In these circumstances, the reality of Venezuela today is like a home where the family is divided with rooms where the other half cannot live in or set foot in. The Venezuela of today is not the nation that all its inhabitants want: it is a version of a country only supported by 50% of the population, taking into account the total votes cast in the election of 2013. That reality determines the need to consider a modification of the current course, looking for a balance that allows for the development of the nation on its own terms, more realistic and less aggressive, a Venezuela where cries of “Homeland or Death” are not necessary among brothers and sisters.
4. As the Chavistas self-defined themselves as “Socialists”, we must assume that they know what they are saying and have studied the social theories of Marx and Engels in experimental proposals of socialism and communism, especially in Russia, after the Bolshevik revolution of 1917. They should know, for example, the comments made by Vladimir Ilich Lenin in his pamphlet entitled “Left-Wing” Communism: An Infantile Disorder” (this title is not a Borges style artifice, it came from Lenin himself and if you don’t believe it, ask Fidel, he must have read it).
In that essay Lenin cites errors committed in the name of leftism by not considering the objective circumstances when making decisions, and worse, the historical consequences stemming from an inability to recognize and correct such errors. He describes how, in 1918, comrades Radek and Bukharin, leading representatives of the so-called “Communist Left”, were forced to publicly acknowledge their mistake of not understanding or initially accepting that the argument for the Treaty of Brest, did not necessarily constitute a compromise with the imperialists, but obeyed to a particular political need for the objective conditions of the moment, something that Lenin described as a “do ut des,” (I give you one so you return the favor).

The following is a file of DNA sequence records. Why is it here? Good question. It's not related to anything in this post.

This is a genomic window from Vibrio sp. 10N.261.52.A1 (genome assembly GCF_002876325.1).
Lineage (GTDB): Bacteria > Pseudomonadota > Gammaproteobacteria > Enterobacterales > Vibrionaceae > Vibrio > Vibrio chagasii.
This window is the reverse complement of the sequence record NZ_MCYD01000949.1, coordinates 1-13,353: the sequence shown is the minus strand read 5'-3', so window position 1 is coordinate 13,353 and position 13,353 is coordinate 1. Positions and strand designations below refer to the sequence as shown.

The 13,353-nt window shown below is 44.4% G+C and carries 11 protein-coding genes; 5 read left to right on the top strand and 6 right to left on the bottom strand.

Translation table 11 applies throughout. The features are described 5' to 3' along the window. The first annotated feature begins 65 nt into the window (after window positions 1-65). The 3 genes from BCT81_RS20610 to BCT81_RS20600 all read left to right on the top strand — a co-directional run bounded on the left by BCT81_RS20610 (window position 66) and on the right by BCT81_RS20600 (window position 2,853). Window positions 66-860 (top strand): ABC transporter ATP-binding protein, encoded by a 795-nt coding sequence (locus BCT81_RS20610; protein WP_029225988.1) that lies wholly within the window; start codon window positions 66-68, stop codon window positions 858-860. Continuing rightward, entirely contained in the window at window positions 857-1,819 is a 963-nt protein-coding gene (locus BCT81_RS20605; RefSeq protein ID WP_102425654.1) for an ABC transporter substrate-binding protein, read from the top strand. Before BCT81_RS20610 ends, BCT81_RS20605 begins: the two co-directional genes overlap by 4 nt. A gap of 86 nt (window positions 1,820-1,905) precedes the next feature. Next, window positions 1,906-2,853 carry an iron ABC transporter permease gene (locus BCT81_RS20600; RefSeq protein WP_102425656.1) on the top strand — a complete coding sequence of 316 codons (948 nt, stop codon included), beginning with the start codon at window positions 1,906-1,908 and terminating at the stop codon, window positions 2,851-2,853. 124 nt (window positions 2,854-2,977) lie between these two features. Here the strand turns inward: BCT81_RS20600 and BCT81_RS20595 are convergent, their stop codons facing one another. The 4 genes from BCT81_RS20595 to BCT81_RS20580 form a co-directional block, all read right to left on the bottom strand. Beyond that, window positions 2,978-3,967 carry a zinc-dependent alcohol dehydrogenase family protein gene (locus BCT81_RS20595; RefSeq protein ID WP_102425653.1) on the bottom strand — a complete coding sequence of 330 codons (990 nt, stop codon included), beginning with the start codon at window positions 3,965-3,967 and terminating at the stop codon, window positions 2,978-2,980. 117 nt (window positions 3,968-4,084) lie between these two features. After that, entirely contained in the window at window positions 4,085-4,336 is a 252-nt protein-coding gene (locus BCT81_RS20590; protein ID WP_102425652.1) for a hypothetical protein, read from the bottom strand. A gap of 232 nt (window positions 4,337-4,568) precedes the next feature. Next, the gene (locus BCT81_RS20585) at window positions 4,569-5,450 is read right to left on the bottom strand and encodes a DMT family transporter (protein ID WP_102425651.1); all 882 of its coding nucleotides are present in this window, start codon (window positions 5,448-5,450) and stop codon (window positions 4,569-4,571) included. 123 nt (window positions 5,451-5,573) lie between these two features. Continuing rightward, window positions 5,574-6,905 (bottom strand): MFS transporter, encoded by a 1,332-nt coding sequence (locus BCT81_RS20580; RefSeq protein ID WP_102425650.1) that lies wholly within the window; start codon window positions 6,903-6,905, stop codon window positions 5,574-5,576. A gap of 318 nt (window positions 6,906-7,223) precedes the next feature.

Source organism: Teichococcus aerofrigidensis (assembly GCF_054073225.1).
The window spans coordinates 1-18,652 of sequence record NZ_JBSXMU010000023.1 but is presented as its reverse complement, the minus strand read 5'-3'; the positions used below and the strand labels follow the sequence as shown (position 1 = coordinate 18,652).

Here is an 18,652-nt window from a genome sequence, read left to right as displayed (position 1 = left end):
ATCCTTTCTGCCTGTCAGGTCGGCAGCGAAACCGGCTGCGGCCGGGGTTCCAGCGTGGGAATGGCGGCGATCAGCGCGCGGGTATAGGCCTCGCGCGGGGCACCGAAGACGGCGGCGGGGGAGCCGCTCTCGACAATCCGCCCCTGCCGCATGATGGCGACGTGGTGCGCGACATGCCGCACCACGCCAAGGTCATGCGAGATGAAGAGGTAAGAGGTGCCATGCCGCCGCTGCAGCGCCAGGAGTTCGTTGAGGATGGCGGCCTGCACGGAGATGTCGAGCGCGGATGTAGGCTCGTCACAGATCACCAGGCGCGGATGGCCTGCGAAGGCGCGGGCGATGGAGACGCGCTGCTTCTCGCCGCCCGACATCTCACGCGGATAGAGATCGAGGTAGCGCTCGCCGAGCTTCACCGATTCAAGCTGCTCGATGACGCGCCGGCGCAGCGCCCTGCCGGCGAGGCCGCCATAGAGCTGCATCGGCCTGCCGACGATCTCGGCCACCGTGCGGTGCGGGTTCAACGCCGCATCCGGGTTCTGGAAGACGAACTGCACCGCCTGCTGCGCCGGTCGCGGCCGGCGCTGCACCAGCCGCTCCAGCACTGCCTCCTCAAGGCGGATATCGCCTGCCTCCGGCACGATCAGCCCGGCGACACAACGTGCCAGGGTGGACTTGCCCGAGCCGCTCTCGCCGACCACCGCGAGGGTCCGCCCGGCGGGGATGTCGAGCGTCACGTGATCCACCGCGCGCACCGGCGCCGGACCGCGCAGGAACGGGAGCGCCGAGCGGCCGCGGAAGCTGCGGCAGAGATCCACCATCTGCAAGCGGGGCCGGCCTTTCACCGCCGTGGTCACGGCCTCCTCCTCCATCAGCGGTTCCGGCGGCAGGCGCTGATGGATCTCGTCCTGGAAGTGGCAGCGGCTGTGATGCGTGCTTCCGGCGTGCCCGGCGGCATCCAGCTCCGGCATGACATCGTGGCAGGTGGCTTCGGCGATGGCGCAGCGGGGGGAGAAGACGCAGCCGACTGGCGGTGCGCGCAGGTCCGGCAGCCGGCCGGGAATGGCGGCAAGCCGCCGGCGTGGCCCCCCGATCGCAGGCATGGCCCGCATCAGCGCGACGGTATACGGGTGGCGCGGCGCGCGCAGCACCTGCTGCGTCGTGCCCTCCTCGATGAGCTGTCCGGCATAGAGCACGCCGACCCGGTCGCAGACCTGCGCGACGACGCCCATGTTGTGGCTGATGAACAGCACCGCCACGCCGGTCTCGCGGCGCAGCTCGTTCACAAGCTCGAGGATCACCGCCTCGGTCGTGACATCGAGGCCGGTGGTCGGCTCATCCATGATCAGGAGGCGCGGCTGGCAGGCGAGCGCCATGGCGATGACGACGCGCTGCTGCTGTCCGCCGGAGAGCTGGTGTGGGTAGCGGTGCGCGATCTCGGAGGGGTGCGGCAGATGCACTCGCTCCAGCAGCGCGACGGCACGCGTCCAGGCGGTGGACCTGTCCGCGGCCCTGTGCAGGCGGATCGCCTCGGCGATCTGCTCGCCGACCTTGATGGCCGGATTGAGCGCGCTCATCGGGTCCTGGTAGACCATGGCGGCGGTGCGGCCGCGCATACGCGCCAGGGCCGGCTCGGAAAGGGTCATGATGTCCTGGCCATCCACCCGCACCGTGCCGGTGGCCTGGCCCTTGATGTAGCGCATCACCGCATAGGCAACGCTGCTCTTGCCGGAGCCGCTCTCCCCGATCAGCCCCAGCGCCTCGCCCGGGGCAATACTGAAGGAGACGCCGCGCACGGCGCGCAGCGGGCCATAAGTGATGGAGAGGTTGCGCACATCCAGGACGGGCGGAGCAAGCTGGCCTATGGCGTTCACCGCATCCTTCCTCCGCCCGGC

The metaphor that Lenin makes on assailants and assaulted clarifies the argument very well. Is the agreement Venezuela has with “imperialism” not , perhaps, a “do ut des” in the case of the oil it supplies to the United States in exchange for the dollars needed by the country’s economy?
5. This same approach would indicate that, under these circumstances, it is not appropriate that your government impose its wishes, or be unaware of, or pretend to ignore, the validity of the arguments raised by your Venezuelan critics. I do not think repression, censorship or the demagogic appeal will produce a rational response to an objective situation. Such an attitude will only cause more violence, which would generate the possibility of lawlessness and a political vacuum that could be filled with a coup by the military, the only institution with the organizational capacity and coercive power to address the resulting institutional and civil chaos.
6. I have never been, am not, and never will be in agreement with armed interventions from armies of any country in the internal affairs of our nations. I say this categorically. My country has suffered this evil, and I do not condone it in any way.
7. Although I appreciate your invitation to visit Venezuela, I do not consider it appropriate to accept at this time. Such a visit could be considered as an endorsement of your management and the position of your government. Similarly, neither would I accept an invitation to that effect by those who oppose you, not now. And to further clarify this point, I have also received important work offers to go to Venezuela this year, and likewise, I have rejected them because it does not seem right to do so under the current circumstances in the country.